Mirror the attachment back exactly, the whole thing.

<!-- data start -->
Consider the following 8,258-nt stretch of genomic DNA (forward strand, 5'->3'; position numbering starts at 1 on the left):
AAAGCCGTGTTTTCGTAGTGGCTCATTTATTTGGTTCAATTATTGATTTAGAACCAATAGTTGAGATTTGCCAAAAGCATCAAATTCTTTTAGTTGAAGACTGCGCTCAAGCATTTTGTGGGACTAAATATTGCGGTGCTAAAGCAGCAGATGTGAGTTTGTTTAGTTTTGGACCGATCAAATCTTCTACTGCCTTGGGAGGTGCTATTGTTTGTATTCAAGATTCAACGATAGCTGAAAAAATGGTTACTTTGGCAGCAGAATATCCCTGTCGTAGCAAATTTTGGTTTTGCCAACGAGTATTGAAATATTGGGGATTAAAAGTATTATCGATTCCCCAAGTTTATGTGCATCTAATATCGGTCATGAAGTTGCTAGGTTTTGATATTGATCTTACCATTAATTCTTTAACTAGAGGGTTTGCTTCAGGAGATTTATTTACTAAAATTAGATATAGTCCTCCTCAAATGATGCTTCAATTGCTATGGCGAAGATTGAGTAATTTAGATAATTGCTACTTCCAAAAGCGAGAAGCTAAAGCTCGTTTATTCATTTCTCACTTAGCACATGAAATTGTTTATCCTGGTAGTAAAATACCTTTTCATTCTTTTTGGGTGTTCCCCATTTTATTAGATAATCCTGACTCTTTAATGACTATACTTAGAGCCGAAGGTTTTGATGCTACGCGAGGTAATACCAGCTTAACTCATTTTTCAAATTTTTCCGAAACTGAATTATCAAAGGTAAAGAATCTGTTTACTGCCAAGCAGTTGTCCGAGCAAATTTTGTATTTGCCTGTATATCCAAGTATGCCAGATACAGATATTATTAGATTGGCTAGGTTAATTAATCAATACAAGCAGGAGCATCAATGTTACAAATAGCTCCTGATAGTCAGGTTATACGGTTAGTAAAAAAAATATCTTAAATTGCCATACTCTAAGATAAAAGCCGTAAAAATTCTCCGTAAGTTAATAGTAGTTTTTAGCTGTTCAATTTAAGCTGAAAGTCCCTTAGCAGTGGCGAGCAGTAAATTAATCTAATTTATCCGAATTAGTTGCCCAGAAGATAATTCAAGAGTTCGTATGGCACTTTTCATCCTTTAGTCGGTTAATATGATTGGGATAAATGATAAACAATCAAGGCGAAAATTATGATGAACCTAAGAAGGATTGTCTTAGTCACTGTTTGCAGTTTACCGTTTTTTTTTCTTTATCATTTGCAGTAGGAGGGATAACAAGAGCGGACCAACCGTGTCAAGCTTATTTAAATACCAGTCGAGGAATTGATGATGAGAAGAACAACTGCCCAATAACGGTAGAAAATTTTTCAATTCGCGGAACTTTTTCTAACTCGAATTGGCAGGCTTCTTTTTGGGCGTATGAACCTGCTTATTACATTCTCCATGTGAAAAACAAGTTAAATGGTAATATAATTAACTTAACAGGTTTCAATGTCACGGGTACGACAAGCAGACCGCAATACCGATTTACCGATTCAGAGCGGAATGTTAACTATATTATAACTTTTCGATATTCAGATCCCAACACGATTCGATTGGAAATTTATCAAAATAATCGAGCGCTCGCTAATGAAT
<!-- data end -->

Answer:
Consider the following 8,258-nt stretch of genomic DNA (forward strand, 5'->3'; position numbering starts at 1 on the left):
AAAGCCGTGTTTTCGTAGTGGCTCATTTATTTGGTTCAATTATTGATTTAGAACCAATAGTTGAGATTTGCCAAAAGCATCAAATTCTTTTAGTTGAAGACTGCGCTCAAGCATTTTGTGGGACTAAATATTGCGGTGCTAAAGCAGCAGATGTGAGTTTGTTTAGTTTTGGACCGATCAAATCTTCTACTGCCTTGGGAGGTGCTATTGTTTGTATTCAAGATTCAACGATAGCTGAAAAAATGGTTACTTTGGCAGCAGAATATCCCTGTCGTAGCAAATTTTGGTTTTGCCAACGAGTATTGAAATATTGGGGATTAAAAGTATTATCGATTCCCCAAGTTTATGTGCATCTAATATCGGTCATGAAGTTGCTAGGTTTTGATATTGATCTTACCATTAATTCTTTAACTAGAGGGTTTGCTTCAGGAGATTTATTTACTAAAATTAGATATAGTCCTCCTCAAATGATGCTTCAATTGCTATGGCGAAGATTGAGTAATTTAGATAATTGCTACTTCCAAAAGCGAGAAGCTAAAGCTCGTTTATTCATTTCTCACTTAGCACATGAAATTGTTTATCCTGGTAGTAAAATACCTTTTCATTCTTTTTGGGTGTTCCCCATTTTATTAGATAATCCTGACTCTTTAATGACTATACTTAGAGCCGAAGGTTTTGATGCTACGCGAGGTAATACCAGCTTAACTCATTTTTCAAATTTTTCCGAAACTGAATTATCAAAGGTAAAGAATCTGTTTACTGCCAAGCAGTTGTCCGAGCAAATTTTGTATTTGCCTGTATATCCAAGTATGCCAGATACAGATATTATTAGATTGGCTAGGTTAATTAATCAATACAAGCAGGAGCATCAATGTTACAAATAGCTCCTGATAGTCAGGTTATACGGTTAGTAAAAAAAATATCTTAAATTGCCATACTCTAAGATAAAAGCCGTAAAAATTCTCCGTAAGTTAATAGTAGTTTTTAGCTGTTCAATTTAAGCTGAAAGTCCCTTAGCAGTGGCGAGCAGTAAATTAATCTAATTTATCCGAATTAGTTGCCCAGAAGATAATTCAAGAGTTCGTATGGCACTTTTCATCCTTTAGTCGGTTAATATGATTGGGATAAATGATAAACAATCAAGGCGAAAATTATGATGAACCTAAGAAGGATTGTCTTAGTCACTGTTTGCAGTTTACCGTTTTTTTTTCTTTATCATTTGCAGTAGGAGGGATAACAAGAGCGGACCAACCGTGTCAAGCTTATTTAAATACCAGTCGAGGAATTGATGATGAGAAGAACAACTGCCCAATAACGGTAGAAAATTTTTCAATTCGCGGAACTTTTTCTAACTCGAATTGGCAGGCTTCTTTTTGGGCGTATGAACCTGCTTATTACATTCTCCATGTGAAAAACAAGTTAAATGGTAATATAATTAACTTAACAGGTTTCAATGTCACGGGTACGACAAGCAGACCGCAATACCGATTTACCGATTCAGAGCGGAATGTTAACTATATTATAACTTTTCGATATTCAGATCCCAACACGATTCGATTGGAAATTTATCAAAATAATCGAGCGCTCGCTAATGAAT